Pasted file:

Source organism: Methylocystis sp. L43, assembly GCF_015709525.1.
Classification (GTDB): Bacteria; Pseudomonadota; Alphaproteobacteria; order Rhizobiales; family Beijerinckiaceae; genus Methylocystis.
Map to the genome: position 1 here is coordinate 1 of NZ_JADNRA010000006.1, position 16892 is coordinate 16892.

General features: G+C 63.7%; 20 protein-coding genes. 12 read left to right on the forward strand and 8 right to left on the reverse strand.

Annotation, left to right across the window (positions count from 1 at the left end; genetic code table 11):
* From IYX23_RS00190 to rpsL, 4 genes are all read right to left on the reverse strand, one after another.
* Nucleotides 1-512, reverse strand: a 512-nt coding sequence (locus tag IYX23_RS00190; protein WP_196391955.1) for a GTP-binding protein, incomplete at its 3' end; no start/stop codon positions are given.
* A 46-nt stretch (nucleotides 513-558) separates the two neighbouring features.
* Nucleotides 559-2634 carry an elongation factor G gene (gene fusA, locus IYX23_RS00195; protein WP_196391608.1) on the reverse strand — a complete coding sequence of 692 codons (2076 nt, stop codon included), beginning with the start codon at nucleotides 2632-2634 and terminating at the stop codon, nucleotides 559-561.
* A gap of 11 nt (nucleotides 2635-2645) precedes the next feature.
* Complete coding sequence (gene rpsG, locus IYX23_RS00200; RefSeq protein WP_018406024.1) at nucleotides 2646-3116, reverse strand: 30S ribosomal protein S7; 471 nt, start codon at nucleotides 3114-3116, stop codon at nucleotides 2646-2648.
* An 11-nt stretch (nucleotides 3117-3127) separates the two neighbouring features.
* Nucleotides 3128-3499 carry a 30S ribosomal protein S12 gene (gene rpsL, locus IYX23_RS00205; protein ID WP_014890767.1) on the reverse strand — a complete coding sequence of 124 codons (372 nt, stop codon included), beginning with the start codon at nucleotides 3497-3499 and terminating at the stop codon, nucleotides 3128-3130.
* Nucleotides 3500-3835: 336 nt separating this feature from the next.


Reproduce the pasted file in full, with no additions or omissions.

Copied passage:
Source organism: Methylocystis sp. L43, assembly GCF_015709525.1.
Classification (GTDB): Bacteria; Pseudomonadota; Alphaproteobacteria; order Rhizobiales; family Beijerinckiaceae; genus Methylocystis.
Map to the genome: position 1 here is coordinate 1 of NZ_JADNRA010000006.1, position 16892 is coordinate 16892.

General features: G+C 63.7%; 20 protein-coding genes. 12 read left to right on the forward strand and 8 right to left on the reverse strand.

Annotation, left to right across the window (positions count from 1 at the left end; genetic code table 11):
* From IYX23_RS00190 to rpsL, 4 genes are all read right to left on the reverse strand, one after another.
* Nucleotides 1-512, reverse strand: a 512-nt coding sequence (locus tag IYX23_RS00190; protein WP_196391955.1) for a GTP-binding protein, incomplete at its 3' end; no start/stop codon positions are given.
* A 46-nt stretch (nucleotides 513-558) separates the two neighbouring features.
* Nucleotides 559-2634 carry an elongation factor G gene (gene fusA, locus IYX23_RS00195; protein WP_196391608.1) on the reverse strand — a complete coding sequence of 692 codons (2076 nt, stop codon included), beginning with the start codon at nucleotides 2632-2634 and terminating at the stop codon, nucleotides 559-561.
* A gap of 11 nt (nucleotides 2635-2645) precedes the next feature.
* Complete coding sequence (gene rpsG, locus IYX23_RS00200; RefSeq protein WP_018406024.1) at nucleotides 2646-3116, reverse strand: 30S ribosomal protein S7; 471 nt, start codon at nucleotides 3114-3116, stop codon at nucleotides 2646-2648.
* An 11-nt stretch (nucleotides 3117-3127) separates the two neighbouring features.
* Nucleotides 3128-3499 carry a 30S ribosomal protein S12 gene (gene rpsL, locus IYX23_RS00205; protein ID WP_014890767.1) on the reverse strand — a complete coding sequence of 124 codons (372 nt, stop codon included), beginning with the start codon at nucleotides 3497-3499 and terminating at the stop codon, nucleotides 3128-3130.
* Nucleotides 3500-3835: 336 nt separating this feature from the next.